• A new fee of $3,035 is required for Form I-924A, Annual Certification of Regional Center.

In preparing the final rule, USCIS considered all 436 comments received during the 60-day public comment period for the proposed rule published May 4.

More on this report, click here.

Film Recommendation: Buen Dia, Ramon A Charming Film About Illegal Immigration

'Buen Dia Ramon' manages to tell a story we have heard many times, but with nuance and finesse we have rarely seen. (Photo : 20th Century Fox)
‘Buen Dia Ramon’ manages to tell a story we have heard many times, but with nuance and finesse we have rarely seen. (Photo : 20th Century Fox)

“Buen Dia, Ramon” (Good Day, Ramon) is an independent film written and directed by Jorge Ramírez-Suárez. The film is about an ambitious young Mexican travels to Germany to live with his friend’s aunt. However, due to unforeseen circumstances leads Ramon to living on the streets when he cannot find her. He faces a bleak future until he meets Ruth, an 80-year-old retiree, and they develop a close bond. “Buen Dia, Ramon” is arguably one of the finer portrayals of illegal Mexican immigration in recent years. We have seen this subject explored before but never with the subtlety and nuance that Ramírez-Suárez manages to convey in his direction.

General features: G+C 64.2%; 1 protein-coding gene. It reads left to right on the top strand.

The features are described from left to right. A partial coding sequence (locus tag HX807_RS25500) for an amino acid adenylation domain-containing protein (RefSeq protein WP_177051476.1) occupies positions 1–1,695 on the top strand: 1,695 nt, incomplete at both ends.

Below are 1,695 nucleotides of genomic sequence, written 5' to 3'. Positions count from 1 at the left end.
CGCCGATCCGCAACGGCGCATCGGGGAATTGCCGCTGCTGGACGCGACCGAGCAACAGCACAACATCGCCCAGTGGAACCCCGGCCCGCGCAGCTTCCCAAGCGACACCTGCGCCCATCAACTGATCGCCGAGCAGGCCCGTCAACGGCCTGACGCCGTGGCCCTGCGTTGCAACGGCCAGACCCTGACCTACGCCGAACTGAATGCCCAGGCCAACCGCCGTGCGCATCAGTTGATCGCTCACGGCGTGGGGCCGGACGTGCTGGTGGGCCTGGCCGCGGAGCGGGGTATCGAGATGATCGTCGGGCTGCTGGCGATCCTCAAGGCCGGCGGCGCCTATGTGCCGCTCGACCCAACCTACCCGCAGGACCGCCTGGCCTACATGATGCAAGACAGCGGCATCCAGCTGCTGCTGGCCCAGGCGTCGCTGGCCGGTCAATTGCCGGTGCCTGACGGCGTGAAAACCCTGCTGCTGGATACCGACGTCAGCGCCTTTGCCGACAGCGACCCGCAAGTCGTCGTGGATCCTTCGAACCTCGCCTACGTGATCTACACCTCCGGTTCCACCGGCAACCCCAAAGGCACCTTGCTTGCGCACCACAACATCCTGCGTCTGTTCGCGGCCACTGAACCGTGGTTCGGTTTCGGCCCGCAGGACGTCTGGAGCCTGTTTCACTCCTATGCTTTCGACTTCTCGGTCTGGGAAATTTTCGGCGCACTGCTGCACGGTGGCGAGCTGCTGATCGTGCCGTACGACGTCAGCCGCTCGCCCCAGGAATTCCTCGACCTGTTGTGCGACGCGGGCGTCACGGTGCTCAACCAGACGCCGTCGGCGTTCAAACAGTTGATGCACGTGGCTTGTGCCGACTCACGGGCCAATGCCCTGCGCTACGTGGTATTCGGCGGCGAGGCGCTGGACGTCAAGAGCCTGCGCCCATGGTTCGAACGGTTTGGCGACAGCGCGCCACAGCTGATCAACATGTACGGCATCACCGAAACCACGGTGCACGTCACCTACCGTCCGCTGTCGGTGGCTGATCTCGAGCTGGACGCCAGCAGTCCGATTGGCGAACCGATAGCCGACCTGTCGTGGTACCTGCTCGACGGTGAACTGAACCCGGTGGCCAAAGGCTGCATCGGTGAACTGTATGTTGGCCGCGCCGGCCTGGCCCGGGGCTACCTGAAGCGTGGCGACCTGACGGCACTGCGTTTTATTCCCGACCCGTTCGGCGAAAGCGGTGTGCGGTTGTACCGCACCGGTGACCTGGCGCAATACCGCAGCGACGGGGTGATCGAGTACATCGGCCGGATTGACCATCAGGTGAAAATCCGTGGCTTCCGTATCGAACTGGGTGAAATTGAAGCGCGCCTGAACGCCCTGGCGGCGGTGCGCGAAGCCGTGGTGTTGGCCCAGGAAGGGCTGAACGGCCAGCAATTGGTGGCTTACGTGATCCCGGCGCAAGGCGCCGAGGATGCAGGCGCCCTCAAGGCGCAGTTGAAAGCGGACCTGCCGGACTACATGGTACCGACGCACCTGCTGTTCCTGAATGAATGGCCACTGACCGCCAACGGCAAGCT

The film is currently available on Netflix or for purchase on Vudu, iTunes, Amazon and Google Play. More details on the film’s official website at

With the Immigration Court’s Rocket Docket Many Unrepresented Families Quickly Ordered Deported

Figure 1. Ordered Removed at Initial Master Calendar Hearing
Figure 1. Ordered Removed at Initial Master Calendar Hearing

At the end of September 2016, according to very timely Immigration Court records obtained and analyzed by the Transactional Records Access Clearinghouse (TRAC) show that a total of 38,601 cases on the court’s “rocket docket” involving “adults with children” (AWC) have been decided by immigration judges since July of 2014.

Two years ago the Immigration Courts adopted new docketing practices that gave priority to scheduling of these “AWC” cases involving women and children seeking refuge in this country. This followed the Obama Administration’s action seeking to expedite their removal, and was in response to the sudden influx of these families that began during the summer of 2014. This report examines the speed with which these cases have been closed, particularly for families without attorneys to represent them.

According to the case-by-case court data analyzed by TRAC, in 27,015 out of the 38,601 AWC closed cases – or 70 percent — the family was unrepresented. In the remaining 30 percent or 11,586 cases, the individuals had obtained representation.